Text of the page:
Results

From 720 citations, 23 were reviewed in detail. Eight primary articles with four different categories of tests (18 2 × 2 tables) involving 872 women were included in this systematic review10–17 (Figure 1).

Figure 1.

Flow chart of study selection in this systematic review of accuracy of ultrasound examination in diagnosing early embryonic demise.

Clinical characteristics of the included studies

Four primary articles included women symptomatic of threatened miscarriage10–13, three included both symptomatic and asymptomatic women14–16 and one included only asymptomatic women17 in the first trimester. It was not possible to separate the data of asymptomatic women from those who were symptomatic of threatened miscarriage. The sonographic criteria for diagnosis of early embryonic demise included varied CRL measurements with absent cardiac activity, size of empty gestational sac, absent yolk sac with varied gestational sac sizes and combined criteria (Table 1). The reference standard for pregnancy loss included diagnosis of miscarriage on further scan, clinically diagnosed miscarriage, histopathology, failure of embryo development, falling levels of beta-human chorionic gonadotropin (β-hCG) and evaluation of fetal status on second-trimester ultrasound.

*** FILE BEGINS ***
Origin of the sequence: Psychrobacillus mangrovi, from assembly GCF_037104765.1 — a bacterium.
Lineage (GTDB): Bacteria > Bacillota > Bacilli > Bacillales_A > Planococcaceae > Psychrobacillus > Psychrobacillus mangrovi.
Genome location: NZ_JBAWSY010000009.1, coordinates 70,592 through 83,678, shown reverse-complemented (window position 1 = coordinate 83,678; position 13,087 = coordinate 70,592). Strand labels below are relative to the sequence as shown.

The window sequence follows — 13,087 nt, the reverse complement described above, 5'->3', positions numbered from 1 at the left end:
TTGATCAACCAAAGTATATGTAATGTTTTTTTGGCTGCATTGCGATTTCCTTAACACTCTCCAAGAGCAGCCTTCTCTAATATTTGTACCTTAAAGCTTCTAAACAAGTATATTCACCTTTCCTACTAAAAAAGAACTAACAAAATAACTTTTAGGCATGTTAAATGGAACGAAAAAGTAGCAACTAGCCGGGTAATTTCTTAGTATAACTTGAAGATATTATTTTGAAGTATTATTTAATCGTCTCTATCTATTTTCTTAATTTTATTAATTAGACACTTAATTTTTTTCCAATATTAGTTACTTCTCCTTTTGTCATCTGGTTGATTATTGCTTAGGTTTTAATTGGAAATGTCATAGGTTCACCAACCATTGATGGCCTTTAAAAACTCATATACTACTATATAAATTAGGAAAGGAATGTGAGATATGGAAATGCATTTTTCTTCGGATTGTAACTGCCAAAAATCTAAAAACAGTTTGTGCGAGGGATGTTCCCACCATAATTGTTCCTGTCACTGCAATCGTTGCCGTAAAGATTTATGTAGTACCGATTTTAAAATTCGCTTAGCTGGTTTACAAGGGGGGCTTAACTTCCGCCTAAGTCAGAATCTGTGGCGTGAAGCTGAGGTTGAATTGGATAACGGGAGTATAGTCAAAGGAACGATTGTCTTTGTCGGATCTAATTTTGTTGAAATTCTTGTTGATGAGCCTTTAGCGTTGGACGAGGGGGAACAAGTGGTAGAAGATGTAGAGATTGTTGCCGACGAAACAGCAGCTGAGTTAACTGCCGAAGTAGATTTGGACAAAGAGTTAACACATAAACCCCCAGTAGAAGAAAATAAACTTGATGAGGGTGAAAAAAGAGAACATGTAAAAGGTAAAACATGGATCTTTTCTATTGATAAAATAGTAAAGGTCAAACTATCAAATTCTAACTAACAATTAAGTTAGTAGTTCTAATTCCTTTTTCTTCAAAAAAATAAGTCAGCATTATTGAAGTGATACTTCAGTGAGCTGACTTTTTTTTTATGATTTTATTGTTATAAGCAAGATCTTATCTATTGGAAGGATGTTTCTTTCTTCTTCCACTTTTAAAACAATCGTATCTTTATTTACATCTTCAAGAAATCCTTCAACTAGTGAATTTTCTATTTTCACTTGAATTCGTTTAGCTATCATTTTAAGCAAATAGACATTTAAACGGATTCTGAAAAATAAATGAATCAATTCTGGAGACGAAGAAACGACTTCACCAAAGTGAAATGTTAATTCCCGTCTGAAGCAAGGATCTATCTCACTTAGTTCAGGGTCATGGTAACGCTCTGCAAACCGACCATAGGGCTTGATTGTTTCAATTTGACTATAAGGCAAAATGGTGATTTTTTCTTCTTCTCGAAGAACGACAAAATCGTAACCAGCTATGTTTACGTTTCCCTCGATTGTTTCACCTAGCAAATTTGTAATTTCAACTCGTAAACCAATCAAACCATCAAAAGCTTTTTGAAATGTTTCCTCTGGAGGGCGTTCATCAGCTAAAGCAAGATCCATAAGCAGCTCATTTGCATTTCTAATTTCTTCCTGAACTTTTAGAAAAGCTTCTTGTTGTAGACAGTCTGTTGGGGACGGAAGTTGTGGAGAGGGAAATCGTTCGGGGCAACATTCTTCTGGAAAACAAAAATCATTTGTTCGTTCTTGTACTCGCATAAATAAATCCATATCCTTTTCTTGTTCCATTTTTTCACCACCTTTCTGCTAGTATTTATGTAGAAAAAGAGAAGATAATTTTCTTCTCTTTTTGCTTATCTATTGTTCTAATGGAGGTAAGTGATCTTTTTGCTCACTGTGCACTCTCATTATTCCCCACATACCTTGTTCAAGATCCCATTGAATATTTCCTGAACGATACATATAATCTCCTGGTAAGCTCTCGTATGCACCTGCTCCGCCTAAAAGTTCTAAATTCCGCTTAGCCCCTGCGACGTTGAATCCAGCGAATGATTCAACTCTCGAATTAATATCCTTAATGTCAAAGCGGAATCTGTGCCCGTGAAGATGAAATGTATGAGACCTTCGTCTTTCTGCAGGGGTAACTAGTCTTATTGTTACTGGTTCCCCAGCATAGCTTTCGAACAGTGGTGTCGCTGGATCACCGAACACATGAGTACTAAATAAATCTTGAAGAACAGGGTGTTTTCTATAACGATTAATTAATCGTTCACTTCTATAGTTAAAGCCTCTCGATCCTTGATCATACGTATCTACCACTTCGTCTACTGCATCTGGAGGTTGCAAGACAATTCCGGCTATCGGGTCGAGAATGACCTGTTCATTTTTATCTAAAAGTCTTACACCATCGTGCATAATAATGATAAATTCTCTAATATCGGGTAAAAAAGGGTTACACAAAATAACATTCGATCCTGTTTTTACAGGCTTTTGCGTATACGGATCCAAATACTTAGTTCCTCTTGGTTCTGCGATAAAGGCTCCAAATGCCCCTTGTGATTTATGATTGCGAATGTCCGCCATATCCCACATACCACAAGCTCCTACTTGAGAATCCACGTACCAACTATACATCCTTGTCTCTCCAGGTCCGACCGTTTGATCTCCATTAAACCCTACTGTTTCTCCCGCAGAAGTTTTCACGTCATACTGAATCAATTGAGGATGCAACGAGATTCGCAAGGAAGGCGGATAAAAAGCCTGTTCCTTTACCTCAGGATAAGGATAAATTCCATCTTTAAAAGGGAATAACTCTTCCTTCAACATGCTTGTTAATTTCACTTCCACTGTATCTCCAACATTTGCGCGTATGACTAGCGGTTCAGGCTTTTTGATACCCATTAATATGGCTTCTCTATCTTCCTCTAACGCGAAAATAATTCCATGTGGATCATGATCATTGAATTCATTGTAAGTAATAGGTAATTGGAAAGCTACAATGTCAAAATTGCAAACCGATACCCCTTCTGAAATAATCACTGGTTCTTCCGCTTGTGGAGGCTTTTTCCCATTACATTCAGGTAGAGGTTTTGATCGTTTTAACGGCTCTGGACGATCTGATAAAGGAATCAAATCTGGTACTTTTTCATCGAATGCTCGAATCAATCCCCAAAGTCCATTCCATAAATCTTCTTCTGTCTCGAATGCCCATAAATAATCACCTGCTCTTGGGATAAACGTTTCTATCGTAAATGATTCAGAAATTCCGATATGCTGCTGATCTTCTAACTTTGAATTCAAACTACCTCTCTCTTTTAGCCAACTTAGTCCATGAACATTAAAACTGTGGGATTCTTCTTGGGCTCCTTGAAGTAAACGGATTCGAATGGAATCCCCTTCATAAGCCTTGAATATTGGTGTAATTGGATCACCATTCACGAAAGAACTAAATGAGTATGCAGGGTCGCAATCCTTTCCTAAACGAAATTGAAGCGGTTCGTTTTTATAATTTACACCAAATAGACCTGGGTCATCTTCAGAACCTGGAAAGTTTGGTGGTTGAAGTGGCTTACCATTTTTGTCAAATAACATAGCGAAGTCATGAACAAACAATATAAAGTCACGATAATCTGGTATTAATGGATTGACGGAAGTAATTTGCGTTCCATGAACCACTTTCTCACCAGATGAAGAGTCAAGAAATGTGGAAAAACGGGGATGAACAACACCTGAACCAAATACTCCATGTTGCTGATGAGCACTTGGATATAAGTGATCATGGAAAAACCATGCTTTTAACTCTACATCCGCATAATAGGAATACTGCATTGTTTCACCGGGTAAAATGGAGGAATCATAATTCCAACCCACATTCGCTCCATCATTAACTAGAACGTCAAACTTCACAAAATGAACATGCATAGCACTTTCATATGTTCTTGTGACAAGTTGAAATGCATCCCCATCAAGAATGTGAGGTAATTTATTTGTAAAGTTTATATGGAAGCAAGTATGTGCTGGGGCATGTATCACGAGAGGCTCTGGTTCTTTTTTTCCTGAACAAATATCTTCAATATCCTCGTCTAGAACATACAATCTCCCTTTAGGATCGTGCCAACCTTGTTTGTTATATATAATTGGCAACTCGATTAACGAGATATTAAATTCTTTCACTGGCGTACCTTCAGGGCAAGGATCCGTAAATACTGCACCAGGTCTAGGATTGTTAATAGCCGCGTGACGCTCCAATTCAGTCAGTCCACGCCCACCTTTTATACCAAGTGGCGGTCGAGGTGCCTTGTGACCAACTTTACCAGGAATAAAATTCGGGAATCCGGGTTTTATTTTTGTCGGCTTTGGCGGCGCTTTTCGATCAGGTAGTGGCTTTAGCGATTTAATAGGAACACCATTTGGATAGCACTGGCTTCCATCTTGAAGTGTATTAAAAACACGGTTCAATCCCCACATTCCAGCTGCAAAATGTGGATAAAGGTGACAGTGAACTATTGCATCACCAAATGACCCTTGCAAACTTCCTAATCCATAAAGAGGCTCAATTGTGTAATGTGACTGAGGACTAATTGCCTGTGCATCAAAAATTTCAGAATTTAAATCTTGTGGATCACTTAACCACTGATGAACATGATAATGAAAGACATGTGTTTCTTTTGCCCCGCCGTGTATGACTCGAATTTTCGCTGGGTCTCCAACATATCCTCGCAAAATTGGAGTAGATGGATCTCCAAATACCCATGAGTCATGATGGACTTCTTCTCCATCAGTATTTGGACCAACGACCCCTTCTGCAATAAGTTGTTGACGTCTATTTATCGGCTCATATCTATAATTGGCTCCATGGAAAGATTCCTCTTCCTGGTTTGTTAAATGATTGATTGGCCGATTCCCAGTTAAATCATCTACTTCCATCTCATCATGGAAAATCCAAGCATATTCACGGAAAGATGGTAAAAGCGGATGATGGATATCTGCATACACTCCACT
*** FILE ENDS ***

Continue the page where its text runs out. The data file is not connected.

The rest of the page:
Table 1. Clinical characteristics of studies included in this review of accuracy of early pregnancy ultrasound examination in diagnosing early embryonic demise
    Diagnostic test  
StudyStudy type & qualityPop. (n)Inclusion criteriaMachine & operatorSonographic criteriaReference standard for pregnancy success or lossOutcome measures